• We are not the first to face this problem.In 1937,TaiichiOhno who was at the time a young worker heard that the American Industry was 9 times more productive than their Japanese equivalent.He was in the same situation as we are today. And today we know that Toyota is a manufacturing power-house in the world. In 2005 they were more valuable in the stock market than Volkswagen, GM combined. In 2009 they became the largest car manufacturer in the world, surpassing GM. But how was TaiichiOhno and Toyota able to turn around their story? TaiichiOhno, just like we will do today, started in the same way to look at the problem. By analysing what was forcing the japanese worker to produce 10x less than their american counterparts. We start from a point of view of cost, but we really want to look at productivity because increasing productivity compensates for higher costs.
  • So, how do we make our industry 10 times more productive? First let's establish what is the current situation.
  • In most companies the software development process is traditionally set-up this way.1. Marketing discovers a need or the sales person comes in with a requirement. 2. The product managers discuss the need or requirement and come up with their own understanding of that need/requirement based on their knowledge of the product, the market and the technology.3. A business analyst will then specify the solution based on their understanding of the need as specified by product management, the product and the technology. They may or may not involve technical experts in this process.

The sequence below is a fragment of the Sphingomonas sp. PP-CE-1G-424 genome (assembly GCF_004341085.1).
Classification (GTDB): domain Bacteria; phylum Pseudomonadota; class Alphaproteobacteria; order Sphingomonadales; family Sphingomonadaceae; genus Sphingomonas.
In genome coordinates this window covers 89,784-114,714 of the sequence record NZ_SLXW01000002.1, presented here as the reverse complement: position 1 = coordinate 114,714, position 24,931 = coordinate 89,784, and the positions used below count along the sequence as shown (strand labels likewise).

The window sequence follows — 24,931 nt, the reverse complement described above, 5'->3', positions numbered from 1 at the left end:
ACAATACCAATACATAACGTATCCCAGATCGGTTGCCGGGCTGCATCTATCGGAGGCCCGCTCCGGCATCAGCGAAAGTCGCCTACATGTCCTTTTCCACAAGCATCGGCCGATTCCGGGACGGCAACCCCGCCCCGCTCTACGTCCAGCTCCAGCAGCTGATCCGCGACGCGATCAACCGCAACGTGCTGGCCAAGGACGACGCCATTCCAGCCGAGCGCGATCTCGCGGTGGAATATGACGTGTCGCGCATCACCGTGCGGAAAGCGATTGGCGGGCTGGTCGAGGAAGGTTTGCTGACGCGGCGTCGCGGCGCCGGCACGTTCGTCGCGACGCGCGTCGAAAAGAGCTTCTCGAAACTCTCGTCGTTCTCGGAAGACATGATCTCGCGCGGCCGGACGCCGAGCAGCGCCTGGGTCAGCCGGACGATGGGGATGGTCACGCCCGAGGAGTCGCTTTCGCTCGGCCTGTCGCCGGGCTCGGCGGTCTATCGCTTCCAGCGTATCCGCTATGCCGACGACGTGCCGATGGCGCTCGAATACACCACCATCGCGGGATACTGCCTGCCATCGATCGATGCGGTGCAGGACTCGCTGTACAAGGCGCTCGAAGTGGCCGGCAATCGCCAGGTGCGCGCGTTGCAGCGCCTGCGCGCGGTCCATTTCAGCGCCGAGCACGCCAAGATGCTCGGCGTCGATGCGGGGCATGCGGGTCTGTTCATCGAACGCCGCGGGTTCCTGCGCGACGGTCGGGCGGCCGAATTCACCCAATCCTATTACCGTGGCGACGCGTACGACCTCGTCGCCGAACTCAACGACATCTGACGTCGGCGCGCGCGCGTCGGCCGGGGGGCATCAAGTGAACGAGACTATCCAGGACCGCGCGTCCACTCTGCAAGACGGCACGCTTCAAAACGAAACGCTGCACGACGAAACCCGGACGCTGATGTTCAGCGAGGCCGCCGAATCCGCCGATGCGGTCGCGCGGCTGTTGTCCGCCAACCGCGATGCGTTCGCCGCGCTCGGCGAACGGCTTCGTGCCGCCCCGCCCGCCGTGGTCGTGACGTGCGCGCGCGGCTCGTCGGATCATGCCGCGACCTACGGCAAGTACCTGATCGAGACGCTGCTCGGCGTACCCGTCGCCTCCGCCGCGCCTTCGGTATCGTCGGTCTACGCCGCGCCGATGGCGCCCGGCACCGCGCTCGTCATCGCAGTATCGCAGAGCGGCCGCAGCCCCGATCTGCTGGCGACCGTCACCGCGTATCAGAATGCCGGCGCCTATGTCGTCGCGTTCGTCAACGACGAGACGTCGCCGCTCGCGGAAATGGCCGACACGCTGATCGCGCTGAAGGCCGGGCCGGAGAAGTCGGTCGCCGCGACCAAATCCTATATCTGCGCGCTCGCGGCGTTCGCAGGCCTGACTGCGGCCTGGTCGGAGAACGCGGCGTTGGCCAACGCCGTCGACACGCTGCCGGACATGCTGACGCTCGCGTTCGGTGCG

• 4. Once the business spec is ready it is then given to two groups: the designers/architects that will spec the solution in technological terms and the test designers who will spec the tests for the solution. They may or may not share knowledge between them5. Then the designers or programmers will implement the solution based on their understanding of the technical specification and very rarely with the understanding of the need (this is a problem!)6. Finally the testers will run the test spec against the implementation and give feedback to the programmers, the designers/architects, the business analysts and the product managers as to the spec adherence of the implementation This all leads to…